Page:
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Proceedings Paper

Laser flash effects on tracking performance and the aversion response
Author(s): David A. Stamper; David J. Lund; Jerome W. Molchany; Bruce E. Stuck
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Paper Abstract

Introduction: For an accidental laser exposure, the duration of the incident radiation on a specific retinal site depends on the initial fixation, the kinetics of the aversion (blink reflex) and the orienting response (eye movement) toward or away from the light image. Pupilary constriction during the exposure will attenuate the retinal irradiance. Methods: In this study, tracking performance was measured in eight volunteers exposed to O1, LO, and 10 second laser flashes while tracking a dynamic target (O28 degs) through a monocular telescope equipped with a miniature video camera to monitor eye response. The collimated 514 nm argon laser beam produced corneal radiant exposures of 0. 16, 0.33, and LO mJ/cm2 for the 0. 1, LO, and 3O second conditions respectively. Total time off target and maximum absolute error scores were measured for bright (430 nits) and dim (43 nits) ambient luminance conditions. Eye response (blink and pupilary response) was assessed by evaluation of the video from the eye camera. Volunteer reports of the visual experience were recorded. Results: Total time off target (> 0.5 mrad) was maximal for the 3 second exposure condition and minimal for the 0. 1 second conditions. Analysis of the data indicated that there was no photic induced blink reflex for the 0. 1 second condition under the bright light condition. For some volunteers, blinks did occur during the longer duration exposures but were not classic reflex blinks. Pupil responses following the laser presentation showed pupil diameters decreased from initial values of approximately 6 mm to 23 mm which reduced the total energy into the eye at that point by a factor of 10. Volunteers reported smeared and multiple afterimages for the 3 second condition, however, only a single, focal, afterimage was reported for the 0. 1 second condition. This information reflects a history of eye movements during the exposure; Summary: For durations of 100 msec or less, physiological mechanisms that would limit the retinal radiant exposure are not operative for the conditions investigated in this study. For the a 1 second exposure condition, fracking performance was not affected for the bright light vials and only minimally affected foe the dim light trials.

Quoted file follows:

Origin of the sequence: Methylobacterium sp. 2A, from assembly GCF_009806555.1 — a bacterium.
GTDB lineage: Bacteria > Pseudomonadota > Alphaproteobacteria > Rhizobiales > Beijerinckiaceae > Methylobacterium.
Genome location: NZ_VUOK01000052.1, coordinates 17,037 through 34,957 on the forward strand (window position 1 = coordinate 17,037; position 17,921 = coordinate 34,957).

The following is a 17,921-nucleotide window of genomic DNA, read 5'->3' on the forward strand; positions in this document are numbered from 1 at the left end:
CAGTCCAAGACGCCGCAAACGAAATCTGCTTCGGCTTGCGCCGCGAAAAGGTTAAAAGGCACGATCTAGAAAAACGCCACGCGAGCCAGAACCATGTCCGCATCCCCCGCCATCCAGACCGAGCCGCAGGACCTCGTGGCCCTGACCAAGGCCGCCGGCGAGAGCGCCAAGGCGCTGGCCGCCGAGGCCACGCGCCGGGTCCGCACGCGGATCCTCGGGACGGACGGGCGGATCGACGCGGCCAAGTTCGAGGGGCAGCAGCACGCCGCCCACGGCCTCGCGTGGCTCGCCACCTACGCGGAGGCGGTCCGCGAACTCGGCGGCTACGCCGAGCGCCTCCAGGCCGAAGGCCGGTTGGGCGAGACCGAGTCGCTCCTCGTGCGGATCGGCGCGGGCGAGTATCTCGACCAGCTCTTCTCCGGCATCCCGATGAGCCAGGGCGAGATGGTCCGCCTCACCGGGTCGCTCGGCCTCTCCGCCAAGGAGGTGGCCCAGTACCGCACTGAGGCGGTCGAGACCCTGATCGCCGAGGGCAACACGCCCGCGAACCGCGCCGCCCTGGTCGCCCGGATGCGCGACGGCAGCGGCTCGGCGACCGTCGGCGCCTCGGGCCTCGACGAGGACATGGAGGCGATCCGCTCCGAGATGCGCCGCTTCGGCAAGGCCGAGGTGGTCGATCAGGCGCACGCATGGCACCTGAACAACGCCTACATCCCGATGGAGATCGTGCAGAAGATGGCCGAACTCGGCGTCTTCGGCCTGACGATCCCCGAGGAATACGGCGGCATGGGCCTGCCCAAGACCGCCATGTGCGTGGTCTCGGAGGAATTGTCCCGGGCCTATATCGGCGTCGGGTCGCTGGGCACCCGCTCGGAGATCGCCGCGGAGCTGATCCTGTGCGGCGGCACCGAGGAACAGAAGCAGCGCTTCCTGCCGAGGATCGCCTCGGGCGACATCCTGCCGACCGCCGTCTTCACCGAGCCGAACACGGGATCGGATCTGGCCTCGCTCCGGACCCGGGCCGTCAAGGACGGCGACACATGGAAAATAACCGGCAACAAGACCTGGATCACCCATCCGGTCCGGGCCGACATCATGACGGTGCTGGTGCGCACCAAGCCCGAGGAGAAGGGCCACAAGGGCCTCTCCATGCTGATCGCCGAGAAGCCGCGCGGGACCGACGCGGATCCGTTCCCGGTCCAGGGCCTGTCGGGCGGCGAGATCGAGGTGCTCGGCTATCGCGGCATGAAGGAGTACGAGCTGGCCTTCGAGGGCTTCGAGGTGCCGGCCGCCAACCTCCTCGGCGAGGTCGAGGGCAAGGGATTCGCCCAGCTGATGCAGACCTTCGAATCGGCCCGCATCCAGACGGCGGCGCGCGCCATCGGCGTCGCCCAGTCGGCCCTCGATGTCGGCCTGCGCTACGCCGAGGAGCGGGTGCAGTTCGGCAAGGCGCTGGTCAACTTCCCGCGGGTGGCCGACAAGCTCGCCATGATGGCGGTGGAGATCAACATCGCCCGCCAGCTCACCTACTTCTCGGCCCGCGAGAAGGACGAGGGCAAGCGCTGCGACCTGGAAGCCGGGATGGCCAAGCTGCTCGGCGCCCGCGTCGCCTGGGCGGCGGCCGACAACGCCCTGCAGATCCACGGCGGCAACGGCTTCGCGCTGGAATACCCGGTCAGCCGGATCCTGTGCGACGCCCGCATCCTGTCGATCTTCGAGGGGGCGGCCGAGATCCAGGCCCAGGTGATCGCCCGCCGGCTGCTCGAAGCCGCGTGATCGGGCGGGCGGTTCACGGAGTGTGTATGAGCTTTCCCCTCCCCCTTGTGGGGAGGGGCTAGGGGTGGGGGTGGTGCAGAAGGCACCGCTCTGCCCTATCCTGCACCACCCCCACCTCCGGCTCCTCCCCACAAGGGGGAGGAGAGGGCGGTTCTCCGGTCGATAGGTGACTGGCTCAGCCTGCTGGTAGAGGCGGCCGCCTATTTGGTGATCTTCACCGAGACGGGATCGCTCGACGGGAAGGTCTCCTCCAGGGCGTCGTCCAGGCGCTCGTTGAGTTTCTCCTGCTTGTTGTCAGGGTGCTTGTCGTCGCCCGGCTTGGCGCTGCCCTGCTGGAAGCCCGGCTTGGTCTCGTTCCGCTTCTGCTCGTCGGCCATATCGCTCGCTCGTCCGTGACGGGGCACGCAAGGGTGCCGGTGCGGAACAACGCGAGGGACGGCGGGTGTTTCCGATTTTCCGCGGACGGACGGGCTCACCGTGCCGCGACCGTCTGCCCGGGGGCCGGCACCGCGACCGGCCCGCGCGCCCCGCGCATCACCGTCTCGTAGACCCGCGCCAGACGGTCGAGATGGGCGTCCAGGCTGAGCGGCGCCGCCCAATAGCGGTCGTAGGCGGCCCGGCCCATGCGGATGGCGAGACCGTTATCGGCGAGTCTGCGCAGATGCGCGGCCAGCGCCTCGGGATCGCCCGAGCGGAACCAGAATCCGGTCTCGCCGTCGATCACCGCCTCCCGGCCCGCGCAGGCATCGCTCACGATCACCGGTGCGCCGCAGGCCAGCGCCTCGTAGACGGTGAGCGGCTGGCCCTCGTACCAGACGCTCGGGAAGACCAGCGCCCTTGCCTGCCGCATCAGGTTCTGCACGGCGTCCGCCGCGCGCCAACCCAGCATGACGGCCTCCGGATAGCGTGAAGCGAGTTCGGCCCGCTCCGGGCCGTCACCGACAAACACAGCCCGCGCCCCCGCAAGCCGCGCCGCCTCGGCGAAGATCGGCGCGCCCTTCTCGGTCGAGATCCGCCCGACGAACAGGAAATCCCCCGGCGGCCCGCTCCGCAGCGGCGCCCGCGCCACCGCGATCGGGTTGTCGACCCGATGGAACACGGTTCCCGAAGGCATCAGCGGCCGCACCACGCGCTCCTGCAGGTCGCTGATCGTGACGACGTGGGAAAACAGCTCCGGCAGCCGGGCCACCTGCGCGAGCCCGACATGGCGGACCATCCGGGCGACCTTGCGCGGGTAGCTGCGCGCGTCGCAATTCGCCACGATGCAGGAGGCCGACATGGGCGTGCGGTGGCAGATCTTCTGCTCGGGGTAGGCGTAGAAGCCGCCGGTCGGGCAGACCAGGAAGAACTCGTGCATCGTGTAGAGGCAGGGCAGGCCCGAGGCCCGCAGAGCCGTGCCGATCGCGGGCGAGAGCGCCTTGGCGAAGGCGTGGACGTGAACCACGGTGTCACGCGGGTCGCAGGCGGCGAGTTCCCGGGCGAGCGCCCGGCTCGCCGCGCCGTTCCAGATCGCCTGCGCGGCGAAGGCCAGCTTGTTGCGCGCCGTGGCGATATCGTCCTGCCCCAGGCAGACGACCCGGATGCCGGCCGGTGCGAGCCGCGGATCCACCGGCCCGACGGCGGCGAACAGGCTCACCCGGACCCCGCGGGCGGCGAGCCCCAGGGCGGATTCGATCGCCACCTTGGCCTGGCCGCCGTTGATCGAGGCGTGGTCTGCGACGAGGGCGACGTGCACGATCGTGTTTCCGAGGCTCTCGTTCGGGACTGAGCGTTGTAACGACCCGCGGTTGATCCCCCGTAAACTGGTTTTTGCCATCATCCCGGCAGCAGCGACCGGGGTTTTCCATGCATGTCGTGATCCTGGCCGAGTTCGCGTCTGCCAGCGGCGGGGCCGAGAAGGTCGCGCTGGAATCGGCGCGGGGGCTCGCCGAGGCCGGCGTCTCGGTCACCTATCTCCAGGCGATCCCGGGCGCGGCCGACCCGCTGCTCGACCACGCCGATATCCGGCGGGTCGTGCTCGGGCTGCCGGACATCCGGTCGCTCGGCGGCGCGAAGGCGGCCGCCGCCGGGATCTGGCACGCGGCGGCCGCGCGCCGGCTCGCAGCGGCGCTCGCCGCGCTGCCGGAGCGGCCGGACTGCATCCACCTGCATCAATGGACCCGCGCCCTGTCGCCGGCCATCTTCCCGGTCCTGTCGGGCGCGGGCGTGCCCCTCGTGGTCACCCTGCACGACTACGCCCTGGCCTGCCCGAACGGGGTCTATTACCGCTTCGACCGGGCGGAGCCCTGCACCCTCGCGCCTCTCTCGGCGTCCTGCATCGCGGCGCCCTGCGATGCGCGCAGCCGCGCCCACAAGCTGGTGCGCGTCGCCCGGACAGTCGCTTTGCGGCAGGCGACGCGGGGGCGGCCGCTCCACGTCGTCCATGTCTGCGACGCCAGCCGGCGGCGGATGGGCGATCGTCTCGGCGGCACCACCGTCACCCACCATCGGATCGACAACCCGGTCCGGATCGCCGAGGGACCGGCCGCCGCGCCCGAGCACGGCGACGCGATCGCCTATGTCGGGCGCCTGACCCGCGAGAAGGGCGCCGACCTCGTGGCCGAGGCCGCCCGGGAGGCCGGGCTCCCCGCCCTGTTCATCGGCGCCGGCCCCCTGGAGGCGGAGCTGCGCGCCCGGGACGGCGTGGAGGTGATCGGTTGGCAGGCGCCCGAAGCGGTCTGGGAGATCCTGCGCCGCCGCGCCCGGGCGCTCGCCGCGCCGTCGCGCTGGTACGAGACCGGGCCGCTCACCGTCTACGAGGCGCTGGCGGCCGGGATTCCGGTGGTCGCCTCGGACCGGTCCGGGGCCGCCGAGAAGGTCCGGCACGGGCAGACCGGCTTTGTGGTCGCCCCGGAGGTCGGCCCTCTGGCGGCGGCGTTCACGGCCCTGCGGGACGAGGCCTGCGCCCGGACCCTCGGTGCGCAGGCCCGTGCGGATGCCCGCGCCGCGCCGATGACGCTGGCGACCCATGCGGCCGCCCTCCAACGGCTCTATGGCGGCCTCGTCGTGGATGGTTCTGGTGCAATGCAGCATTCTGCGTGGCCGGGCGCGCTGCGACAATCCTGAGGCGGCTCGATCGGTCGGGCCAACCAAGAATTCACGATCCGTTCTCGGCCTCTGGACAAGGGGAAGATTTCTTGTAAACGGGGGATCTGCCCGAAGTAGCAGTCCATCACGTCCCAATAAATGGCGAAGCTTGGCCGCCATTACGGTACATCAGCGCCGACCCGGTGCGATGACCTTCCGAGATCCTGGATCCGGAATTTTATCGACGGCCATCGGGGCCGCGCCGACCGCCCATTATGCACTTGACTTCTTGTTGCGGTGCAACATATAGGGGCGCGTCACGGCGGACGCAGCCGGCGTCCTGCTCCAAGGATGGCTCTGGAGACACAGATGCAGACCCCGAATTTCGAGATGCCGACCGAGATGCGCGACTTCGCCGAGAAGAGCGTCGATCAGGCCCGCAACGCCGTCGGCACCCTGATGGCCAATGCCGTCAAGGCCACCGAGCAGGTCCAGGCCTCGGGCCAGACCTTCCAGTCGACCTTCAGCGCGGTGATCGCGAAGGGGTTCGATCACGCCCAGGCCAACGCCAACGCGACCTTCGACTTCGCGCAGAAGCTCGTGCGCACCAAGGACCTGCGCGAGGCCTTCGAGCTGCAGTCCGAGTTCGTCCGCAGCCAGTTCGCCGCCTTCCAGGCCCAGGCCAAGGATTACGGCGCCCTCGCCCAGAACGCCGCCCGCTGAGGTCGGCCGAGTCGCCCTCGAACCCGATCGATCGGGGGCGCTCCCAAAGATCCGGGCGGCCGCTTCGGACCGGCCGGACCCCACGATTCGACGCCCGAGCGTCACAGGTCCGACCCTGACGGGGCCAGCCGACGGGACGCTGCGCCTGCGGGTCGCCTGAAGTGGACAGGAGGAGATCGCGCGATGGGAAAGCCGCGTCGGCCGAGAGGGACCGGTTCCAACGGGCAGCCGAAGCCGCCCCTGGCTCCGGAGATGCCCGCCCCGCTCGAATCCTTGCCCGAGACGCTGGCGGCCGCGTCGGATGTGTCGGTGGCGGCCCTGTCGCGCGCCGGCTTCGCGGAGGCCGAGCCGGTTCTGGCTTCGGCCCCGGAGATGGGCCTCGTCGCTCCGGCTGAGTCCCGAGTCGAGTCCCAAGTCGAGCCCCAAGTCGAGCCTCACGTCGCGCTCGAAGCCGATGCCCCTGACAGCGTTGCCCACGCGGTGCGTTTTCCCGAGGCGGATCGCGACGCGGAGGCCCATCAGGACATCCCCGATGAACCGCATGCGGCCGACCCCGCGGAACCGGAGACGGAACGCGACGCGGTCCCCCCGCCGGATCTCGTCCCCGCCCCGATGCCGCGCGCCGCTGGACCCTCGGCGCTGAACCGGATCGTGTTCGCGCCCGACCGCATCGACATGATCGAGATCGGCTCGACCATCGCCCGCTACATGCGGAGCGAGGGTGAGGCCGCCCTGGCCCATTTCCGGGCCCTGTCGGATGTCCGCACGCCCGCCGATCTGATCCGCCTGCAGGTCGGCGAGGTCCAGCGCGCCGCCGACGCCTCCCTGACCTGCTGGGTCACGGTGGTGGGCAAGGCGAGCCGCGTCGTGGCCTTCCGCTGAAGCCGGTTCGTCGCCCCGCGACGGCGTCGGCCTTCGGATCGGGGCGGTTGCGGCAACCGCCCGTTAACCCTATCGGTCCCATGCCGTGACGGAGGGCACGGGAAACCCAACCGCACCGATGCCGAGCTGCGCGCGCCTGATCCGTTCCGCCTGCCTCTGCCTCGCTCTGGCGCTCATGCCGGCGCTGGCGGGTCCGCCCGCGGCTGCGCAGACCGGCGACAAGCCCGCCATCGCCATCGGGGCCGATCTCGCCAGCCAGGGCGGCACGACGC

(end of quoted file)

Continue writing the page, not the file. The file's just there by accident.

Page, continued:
Paper Details

Date Published: 17 May 2001
PDF: 7 pages
Proc. SPIE 4246, Laser and Noncoherent Light Ocular Effects: Epidemiology, Prevention, and Treatment, (17 May 2001); doi: 10.1117/12.426705
Show Author Affiliations
David A. Stamper, Walter Reed Army Institute of Research (United States)
David J. Lund, Walter Reed Army Institute of Research (United States)
Jerome W. Molchany, Walter Reed Army Institute of Research (United States)
Bruce E. Stuck, Walter Reed Army Institute of Research (United States)

Published in SPIE Proceedings Vol. 4246:
Laser and Noncoherent Light Ocular Effects: Epidemiology, Prevention, and Treatment
Bruce E. Stuck; Michael Belkin, Editor(s)

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